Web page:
Power exchange is the most important aspect of kink for me. I’ve known this from the start. But trying to work out what type of power exchange I was looking for had me fairly baffled.
Then I read Paradigms of Power, which is a collection of essays about various styles of power exchange edited by Raven Kaldera.
In the book there are several mentions of power exchanges based on English-style hierarchy, be it Victorian, Edwardian, early 20th century, or as far back as the Renaissance.
In retrospect, what I wanted was blazingly obvious.
It turns out I’ve been a Victorian all this time. If you knew me, this wouldn’t be a surprise.
I like my antique furniture and chamber music, my Pre-Raphaelites and Dickens, Collins and Conan Doyle novels.
(Don’t get me wrong, I also like indoor plumbing, vaccines and civil rights. I don’t romanticize the period. Corsets are for fun—not permanent organ damage.)
Prior to the obvious hitting me in the face, I knew I wanted to be a sort of personal assistant to my D-type. Someone who took care of her clothing and dressed her and did secretarial things and ran errands, got drinks and was a general companion, who was valued and reflected well on her, etc. I had a list that was sort of specific but didn’t describe a contemporary job.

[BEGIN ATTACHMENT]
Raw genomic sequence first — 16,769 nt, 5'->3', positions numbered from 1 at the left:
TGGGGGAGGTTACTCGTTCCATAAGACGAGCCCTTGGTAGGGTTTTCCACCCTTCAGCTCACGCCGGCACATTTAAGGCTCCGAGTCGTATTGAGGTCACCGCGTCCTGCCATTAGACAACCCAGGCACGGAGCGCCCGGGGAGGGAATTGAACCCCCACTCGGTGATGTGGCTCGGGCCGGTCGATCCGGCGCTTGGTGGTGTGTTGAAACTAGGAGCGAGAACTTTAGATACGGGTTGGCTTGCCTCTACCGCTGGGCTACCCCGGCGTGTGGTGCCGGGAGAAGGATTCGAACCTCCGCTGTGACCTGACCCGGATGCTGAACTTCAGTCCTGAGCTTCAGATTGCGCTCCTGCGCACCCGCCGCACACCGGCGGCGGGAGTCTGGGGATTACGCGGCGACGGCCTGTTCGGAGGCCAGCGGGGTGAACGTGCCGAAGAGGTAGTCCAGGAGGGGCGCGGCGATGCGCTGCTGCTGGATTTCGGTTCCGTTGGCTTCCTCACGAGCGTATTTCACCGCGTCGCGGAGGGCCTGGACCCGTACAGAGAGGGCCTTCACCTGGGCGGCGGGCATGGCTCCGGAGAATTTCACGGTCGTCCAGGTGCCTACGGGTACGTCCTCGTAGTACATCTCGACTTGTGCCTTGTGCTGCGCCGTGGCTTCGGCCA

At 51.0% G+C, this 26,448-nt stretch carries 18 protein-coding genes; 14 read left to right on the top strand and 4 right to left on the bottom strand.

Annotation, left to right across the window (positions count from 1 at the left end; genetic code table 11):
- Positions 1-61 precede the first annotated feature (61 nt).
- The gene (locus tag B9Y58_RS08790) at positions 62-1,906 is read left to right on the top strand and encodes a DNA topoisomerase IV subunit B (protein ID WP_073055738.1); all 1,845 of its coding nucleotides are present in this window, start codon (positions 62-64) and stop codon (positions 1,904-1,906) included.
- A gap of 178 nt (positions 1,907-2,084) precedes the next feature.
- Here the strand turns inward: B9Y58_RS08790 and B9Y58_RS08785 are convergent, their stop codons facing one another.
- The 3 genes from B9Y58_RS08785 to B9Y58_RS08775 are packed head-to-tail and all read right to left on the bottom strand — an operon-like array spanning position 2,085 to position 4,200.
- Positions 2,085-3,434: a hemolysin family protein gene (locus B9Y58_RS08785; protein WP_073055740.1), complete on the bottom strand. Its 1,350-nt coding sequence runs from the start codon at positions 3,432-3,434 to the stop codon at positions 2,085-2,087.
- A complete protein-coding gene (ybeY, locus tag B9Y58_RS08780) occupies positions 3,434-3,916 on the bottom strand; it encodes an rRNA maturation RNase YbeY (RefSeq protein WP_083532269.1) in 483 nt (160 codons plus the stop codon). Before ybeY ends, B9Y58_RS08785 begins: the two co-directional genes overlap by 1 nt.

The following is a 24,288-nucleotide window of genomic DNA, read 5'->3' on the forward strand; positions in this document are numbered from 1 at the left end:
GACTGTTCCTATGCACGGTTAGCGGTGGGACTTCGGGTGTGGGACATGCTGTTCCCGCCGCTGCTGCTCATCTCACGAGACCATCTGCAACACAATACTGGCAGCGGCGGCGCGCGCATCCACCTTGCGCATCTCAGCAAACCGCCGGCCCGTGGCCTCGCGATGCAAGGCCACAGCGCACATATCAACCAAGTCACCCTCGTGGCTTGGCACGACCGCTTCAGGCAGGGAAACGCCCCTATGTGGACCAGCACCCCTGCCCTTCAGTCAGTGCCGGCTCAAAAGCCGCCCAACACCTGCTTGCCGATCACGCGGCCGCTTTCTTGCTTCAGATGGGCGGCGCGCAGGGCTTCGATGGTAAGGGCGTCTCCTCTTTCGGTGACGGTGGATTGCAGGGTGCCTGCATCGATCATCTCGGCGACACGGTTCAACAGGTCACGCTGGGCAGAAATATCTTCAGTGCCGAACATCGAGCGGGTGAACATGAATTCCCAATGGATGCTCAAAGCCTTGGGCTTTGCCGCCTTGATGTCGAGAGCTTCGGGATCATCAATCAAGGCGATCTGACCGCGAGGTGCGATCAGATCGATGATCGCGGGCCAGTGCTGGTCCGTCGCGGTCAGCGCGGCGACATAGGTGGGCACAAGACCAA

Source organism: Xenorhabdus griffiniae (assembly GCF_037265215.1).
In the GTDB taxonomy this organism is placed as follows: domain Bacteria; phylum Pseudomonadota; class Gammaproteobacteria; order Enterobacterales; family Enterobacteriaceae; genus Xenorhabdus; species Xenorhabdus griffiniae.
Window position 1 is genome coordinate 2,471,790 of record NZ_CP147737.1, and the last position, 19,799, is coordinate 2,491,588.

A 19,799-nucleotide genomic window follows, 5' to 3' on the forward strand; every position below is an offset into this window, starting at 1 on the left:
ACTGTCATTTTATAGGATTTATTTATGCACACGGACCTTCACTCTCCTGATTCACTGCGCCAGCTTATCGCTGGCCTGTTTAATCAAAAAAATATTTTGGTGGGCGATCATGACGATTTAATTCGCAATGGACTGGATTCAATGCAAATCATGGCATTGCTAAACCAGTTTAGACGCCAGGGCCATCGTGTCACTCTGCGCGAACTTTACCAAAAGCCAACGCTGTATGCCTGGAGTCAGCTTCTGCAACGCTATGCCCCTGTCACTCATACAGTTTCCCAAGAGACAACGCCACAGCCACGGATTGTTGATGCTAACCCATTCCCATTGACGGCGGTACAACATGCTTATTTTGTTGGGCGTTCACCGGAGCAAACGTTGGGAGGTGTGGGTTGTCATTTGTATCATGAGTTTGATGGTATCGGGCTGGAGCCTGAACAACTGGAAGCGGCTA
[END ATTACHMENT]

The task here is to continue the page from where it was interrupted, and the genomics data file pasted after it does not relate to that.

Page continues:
I knew what a lady’s maid was, of course, but being oblivious was very time-consuming and I hadn’t taken the time to sit down and work it out for myself.
The tone in the relationship I was looking for was warm or affectionate, though it wouldn’t necessarily have to be romantic in nature. It could be, but that wasn’t a necessity.
As I was reading Paradigms of Power, there were various essays (and portions of essays) about the dynamic I was looking for.
In an essay entitled ‘The Victorian M/s Household’ by Sir Stephen (of the Household of Sir Stephen), he talks about the sort of visual media useful for learning about good service.
He includes Upstairs Downstairs and Jeeves and Wooster, and has this to say about the latter:
Although there are wonderful moments of service woven into the comedy, it is a little bit dangerous for slaves to be allowed to view this, as it encourages subtle forms of smart-assery.
Remains of the Day is also recommended, as is Gosford Park. Where we’re meant to look out for this line: